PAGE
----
Ahead of Wednesday’s meeting, officials originally planned to propose an additional $63 per-semester to in-state undergraduate tuition and mandatory fees, bringing the cost to $3,849. In-state graduate student fees were to be increased by $72 to $4,392.
Noland advised the committee before the meeting to consider the economic hardships many students could be facing during the COVID-19 pandemic, which recently prompted the university to move all classes online and close most of its facilities amid several local business closures.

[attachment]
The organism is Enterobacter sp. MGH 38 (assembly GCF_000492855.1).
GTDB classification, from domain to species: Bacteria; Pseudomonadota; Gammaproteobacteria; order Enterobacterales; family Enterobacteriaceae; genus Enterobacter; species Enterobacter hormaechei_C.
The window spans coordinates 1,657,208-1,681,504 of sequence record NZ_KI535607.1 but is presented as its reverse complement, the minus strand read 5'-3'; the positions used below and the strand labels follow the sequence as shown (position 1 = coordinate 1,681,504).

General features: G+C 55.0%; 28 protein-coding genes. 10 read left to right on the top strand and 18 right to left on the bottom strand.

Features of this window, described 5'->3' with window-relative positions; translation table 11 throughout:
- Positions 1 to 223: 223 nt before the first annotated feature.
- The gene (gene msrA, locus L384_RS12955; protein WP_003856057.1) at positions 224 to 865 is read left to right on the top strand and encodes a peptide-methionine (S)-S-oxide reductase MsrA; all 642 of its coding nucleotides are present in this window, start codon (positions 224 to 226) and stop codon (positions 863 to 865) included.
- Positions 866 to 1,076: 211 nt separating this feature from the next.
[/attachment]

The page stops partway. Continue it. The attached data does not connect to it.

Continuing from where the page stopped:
Noland said there “will be no tuition increase for the upcoming academic year” due to the financial uncertainty caused by the pandemic. The fee increases were originally planned to help fund staff and faculty salary raises.
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